DULUTH – Before the pandemic and the economic crisis that followed, homelessness was already on the rise in the region.
St. Louis County reported an 18% yearly increase in homelessness as of January, when the annual count takes place. That meant 612 unhoused residents, many of whom were sleeping in cars, abandoned buildings or in the woods.
The county has double the rate of people experiencing homelessness as the state overall, said Will Wilson, the county’s continuum of care coordinator. And with the state’s eviction moratorium set to expire in a few weeks, those numbers could jump dramatically.
“The problem is there’s nowhere for them to go,” Wilson said Wednesday. “We need more shelter beds, more permanent supportive housing and more affordable housing especially.”
Increased outreach may be part of the rise in this year’s counted homeless population, but about 1,200 households are actively requesting assistance because of homelessness or being at risk for it in St. Louis County, Wilson said.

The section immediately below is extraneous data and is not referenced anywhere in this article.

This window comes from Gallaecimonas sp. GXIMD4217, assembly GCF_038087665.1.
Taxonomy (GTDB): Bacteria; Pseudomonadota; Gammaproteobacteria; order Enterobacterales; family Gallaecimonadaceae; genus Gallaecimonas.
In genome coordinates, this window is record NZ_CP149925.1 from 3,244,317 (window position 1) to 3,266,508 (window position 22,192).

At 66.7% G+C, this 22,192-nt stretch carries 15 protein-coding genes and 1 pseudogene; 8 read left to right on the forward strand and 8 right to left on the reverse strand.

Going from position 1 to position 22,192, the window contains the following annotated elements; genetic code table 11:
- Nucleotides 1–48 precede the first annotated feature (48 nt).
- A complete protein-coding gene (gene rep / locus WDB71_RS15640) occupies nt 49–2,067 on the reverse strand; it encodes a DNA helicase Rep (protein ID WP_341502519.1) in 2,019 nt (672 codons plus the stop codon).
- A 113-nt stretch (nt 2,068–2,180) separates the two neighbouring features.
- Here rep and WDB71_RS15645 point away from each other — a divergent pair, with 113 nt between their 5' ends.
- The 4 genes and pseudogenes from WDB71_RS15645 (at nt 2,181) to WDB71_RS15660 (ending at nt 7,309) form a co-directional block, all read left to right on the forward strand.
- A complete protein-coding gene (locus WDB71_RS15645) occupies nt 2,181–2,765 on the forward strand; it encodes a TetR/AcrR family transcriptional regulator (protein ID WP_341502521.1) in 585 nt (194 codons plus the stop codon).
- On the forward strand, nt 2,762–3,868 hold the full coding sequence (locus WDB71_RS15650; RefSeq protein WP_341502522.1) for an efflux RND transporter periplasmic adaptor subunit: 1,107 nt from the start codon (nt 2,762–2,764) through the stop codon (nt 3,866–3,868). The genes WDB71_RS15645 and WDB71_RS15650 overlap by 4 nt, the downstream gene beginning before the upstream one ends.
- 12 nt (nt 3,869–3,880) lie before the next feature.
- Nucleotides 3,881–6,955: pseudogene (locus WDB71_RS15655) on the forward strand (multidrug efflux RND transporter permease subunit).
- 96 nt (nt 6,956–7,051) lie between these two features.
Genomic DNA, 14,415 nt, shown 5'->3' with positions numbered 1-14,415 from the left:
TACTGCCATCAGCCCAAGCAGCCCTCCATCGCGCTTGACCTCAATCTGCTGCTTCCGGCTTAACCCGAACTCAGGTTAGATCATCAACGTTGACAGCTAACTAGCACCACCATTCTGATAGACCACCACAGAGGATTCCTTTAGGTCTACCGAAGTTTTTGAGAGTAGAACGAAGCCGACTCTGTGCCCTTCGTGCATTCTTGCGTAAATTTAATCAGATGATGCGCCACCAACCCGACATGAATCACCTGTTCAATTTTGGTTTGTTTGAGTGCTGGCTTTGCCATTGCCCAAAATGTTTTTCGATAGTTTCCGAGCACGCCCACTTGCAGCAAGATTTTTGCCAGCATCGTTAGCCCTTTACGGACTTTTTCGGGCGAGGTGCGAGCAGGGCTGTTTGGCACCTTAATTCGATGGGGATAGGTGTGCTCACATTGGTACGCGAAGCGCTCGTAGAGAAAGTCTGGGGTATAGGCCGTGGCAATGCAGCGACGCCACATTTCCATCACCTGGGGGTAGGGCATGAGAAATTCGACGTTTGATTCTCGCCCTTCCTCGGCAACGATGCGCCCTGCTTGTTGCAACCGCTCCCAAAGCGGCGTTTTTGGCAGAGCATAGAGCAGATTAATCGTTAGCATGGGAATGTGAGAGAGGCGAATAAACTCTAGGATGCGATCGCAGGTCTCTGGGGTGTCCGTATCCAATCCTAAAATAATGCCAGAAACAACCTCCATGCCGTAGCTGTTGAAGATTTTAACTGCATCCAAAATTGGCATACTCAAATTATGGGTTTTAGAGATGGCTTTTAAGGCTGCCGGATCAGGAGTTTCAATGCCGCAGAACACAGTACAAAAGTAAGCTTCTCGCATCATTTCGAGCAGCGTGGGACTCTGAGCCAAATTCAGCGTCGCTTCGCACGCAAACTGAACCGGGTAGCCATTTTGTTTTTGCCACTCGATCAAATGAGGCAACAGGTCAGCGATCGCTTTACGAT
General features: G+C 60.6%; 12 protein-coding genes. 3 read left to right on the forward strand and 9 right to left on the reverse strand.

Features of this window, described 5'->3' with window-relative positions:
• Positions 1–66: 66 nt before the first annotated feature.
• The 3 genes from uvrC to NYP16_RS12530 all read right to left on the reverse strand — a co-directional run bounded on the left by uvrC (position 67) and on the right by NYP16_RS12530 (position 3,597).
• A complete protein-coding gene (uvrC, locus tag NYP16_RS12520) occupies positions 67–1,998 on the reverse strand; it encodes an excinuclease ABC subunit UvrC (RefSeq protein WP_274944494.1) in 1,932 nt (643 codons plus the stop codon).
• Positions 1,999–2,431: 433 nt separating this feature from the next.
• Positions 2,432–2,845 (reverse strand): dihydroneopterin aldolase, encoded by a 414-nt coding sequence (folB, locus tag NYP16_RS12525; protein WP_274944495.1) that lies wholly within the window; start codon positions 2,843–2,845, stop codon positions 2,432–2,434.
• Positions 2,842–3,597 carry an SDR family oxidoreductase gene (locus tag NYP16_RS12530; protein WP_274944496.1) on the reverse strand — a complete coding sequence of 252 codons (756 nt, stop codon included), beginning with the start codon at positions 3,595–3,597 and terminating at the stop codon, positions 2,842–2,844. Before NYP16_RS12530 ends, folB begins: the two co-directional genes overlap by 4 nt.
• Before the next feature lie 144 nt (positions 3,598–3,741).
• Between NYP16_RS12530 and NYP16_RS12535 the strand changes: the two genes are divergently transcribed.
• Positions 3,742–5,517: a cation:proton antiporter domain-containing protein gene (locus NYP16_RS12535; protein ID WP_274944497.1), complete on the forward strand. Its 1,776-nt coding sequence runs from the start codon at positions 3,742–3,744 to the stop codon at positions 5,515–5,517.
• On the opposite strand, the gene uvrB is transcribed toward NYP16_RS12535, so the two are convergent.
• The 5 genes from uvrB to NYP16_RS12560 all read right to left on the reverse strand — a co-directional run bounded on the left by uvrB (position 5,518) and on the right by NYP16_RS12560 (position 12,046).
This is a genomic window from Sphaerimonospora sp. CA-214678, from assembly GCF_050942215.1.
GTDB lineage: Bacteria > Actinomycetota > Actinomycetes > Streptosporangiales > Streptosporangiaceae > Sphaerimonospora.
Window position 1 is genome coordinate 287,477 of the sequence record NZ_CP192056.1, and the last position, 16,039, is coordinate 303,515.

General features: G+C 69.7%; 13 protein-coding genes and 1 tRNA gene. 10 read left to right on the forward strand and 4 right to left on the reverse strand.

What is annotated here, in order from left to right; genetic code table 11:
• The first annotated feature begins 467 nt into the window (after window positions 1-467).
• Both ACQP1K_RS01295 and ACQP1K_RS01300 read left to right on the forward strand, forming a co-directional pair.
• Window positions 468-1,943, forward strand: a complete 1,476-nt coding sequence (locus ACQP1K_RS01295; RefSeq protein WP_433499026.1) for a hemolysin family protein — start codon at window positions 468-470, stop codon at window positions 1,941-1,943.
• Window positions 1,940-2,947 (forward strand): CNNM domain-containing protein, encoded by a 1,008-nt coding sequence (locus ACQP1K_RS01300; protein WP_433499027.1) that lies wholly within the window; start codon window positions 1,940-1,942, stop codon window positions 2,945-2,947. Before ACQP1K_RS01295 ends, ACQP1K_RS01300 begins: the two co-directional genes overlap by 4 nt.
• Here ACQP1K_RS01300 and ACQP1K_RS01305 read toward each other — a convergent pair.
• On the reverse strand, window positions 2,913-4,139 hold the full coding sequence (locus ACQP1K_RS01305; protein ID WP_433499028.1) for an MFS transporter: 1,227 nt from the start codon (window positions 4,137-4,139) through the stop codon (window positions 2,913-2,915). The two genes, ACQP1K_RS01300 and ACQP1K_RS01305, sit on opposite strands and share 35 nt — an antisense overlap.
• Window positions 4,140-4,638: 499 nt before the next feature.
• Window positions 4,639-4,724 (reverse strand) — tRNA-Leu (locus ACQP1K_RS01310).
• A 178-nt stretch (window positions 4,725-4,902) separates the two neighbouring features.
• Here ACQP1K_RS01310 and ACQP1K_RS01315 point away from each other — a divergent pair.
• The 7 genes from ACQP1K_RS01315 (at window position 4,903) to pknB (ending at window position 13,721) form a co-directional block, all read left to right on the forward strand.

It’s a staggering number that the pandemic has inflated, he said.
The county and some cities have rented hotel rooms for homeless residents, but those are reserved for people who have COVID-19 and need to isolate or are at risk for complications from the virus.
Among the homeless residents surveyed through more than a dozen sites on Jan. 22, when the high was 33 degrees, about 284 people were considered unsheltered or sleeping in spaces unfit for habitation.
The count also showed a deep racial disparity: While Black and Indigenous residents make up about 4% of the county’s total population, they make up nearly 40% of the homeless population.
In St. Louis County about 1 in every 386 people is homeless; statewide the average is 1 in 706.
“I know the Legislature is considering funding for prevention of homelessness, and I think we see an urgent need for that,” he said. “We need to get everybody dialed in to this so we can start to get more resources.”